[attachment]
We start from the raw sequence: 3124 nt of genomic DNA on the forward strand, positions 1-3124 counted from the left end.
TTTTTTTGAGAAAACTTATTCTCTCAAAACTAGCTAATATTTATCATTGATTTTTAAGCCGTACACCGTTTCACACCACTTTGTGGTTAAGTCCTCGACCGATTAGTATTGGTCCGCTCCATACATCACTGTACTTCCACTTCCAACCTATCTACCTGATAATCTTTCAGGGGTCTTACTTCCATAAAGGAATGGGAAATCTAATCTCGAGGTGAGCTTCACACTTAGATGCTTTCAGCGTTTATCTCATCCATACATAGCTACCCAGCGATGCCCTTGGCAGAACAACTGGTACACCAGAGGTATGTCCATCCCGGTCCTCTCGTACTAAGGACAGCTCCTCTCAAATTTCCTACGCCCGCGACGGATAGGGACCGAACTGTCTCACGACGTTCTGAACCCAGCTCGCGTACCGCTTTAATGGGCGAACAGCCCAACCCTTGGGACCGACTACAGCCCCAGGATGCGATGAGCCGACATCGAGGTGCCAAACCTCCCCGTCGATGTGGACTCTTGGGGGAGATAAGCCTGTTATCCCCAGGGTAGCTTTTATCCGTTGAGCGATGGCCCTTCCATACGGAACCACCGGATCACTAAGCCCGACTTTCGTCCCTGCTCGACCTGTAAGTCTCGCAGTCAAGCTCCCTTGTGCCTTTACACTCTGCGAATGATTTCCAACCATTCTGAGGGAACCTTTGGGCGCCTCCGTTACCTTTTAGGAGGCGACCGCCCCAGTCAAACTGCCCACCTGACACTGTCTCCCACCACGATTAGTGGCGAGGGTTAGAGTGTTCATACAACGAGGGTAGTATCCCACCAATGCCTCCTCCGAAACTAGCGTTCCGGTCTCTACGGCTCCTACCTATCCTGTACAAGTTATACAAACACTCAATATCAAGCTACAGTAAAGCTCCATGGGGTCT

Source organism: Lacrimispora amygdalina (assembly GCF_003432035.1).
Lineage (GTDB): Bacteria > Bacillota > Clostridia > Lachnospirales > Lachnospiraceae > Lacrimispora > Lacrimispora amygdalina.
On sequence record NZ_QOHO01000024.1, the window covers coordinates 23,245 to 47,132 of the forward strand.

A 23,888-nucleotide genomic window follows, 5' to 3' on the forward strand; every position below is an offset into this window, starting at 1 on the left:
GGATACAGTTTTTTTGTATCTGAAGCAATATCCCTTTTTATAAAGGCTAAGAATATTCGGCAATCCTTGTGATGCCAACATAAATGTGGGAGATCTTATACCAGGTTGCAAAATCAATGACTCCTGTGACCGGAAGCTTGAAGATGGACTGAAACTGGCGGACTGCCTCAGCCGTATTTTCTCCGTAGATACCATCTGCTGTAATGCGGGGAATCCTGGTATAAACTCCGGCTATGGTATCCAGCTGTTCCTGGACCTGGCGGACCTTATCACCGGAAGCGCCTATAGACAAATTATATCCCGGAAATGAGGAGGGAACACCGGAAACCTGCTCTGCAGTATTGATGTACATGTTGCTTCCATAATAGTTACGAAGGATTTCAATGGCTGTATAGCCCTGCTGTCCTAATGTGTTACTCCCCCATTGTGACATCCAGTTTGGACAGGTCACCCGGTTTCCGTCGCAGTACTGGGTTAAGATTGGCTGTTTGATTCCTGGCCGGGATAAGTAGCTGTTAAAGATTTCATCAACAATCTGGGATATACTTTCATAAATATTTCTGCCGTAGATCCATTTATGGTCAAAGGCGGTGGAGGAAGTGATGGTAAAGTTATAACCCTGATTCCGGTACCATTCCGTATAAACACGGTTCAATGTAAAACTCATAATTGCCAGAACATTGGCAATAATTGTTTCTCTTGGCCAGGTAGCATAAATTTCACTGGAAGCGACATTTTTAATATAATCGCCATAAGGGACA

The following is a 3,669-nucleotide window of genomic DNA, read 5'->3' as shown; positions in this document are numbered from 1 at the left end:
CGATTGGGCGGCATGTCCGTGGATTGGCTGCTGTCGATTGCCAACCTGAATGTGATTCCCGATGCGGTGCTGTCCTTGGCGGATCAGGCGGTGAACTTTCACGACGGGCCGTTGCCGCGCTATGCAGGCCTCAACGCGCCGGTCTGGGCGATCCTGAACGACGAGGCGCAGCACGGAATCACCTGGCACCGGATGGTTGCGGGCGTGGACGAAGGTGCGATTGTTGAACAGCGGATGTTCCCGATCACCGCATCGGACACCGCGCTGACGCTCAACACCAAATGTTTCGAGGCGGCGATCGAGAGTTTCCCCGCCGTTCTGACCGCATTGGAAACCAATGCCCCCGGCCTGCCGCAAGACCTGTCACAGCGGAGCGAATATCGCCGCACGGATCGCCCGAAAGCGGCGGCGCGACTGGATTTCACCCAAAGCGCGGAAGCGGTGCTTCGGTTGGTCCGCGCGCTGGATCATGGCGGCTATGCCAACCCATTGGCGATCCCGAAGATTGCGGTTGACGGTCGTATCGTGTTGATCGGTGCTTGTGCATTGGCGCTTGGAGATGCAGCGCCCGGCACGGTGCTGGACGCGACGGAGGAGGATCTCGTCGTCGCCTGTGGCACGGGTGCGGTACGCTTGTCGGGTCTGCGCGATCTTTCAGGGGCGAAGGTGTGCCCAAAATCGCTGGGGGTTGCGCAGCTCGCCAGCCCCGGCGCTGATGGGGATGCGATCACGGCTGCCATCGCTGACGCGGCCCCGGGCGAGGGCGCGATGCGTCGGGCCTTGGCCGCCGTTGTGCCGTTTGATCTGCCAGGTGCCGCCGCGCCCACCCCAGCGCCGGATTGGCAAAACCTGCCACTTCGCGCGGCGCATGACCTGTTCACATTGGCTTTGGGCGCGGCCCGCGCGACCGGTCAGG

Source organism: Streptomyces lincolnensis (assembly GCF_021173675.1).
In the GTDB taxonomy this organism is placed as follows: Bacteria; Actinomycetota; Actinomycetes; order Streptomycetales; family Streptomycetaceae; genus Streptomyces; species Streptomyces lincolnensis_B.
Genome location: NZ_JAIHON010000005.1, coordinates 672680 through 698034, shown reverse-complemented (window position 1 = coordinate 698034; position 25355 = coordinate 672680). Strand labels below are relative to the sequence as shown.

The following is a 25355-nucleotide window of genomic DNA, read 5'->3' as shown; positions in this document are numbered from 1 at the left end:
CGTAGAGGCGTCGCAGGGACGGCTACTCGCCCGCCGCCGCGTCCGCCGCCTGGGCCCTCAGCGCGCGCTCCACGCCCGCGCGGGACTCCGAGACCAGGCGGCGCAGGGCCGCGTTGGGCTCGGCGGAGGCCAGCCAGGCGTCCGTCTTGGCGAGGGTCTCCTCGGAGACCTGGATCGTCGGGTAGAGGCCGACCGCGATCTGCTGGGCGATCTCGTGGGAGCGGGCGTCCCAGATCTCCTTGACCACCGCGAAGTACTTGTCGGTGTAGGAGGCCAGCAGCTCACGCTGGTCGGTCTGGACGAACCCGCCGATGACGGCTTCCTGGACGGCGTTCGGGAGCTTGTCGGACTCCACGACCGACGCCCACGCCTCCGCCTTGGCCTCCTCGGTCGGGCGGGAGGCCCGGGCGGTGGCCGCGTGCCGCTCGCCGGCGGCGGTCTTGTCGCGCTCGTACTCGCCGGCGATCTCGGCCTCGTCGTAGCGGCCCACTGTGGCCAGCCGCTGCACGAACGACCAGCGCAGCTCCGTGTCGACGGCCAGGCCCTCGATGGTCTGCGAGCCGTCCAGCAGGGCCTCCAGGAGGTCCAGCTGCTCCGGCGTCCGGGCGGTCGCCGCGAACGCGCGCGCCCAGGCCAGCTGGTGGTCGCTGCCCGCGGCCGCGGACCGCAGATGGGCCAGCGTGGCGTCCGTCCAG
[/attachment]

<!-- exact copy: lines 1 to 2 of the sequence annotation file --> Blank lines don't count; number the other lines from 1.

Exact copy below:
We start from the raw sequence: 3124 nt of genomic DNA on the forward strand, positions 1-3124 counted from the left end.
TTTTTTTGAGAAAACTTATTCTCTCAAAACTAGCTAATATTTATCATTGATTTTTAAGCCGTACACCGTTTCACACCACTTTGTGGTTAAGTCCTCGACCGATTAGTATTGGTCCGCTCCATACATCACTGTACTTCCACTTCCAACCTATCTACCTGATAATCTTTCAGGGGTCTTACTTCCATAAAGGAATGGGAAATCTAATCTCGAGGTGAGCTTCACACTTAGATGCTTTCAGCGTTTATCTCATCCATACATAGCTACCCAGCGATGCCCTTGGCAGAACAACTGGTACACCAGAGGTATGTCCATCCCGGTCCTCTCGTACTAAGGACAGCTCCTCTCAAATTTCCTACGCCCGCGACGGATAGGGACCGAACTGTCTCACGACGTTCTGAACCCAGCTCGCGTACCGCTTTAATGGGCGAACAGCCCAACCCTTGGGACCGACTACAGCCCCAGGATGCGATGAGCCGACATCGAGGTGCCAAACCTCCCCGTCGATGTGGACTCTTGGGGGAGATAAGCCTGTTATCCCCAGGGTAGCTTTTATCCGTTGAGCGATGGCCCTTCCATACGGAACCACCGGATCACTAAGCCCGACTTTCGTCCCTGCTCGACCTGTAAGTCTCGCAGTCAAGCTCCCTTGTGCCTTTACACTCTGCGAATGATTTCCAACCATTCTGAGGGAACCTTTGGGCGCCTCCGTTACCTTTTAGGAGGCGACCGCCCCAGTCAAACTGCCCACCTGACACTGTCTCCCACCACGATTAGTGGCGAGGGTTAGAGTGTTCATACAACGAGGGTAGTATCCCACCAATGCCTCCTCCGAAACTAGCGTTCCGGTCTCTACGGCTCCTACCTATCCTGTACAAGTTATACAAACACTCAATATCAAGCTACAGTAAAGCTCCATGGGGTCT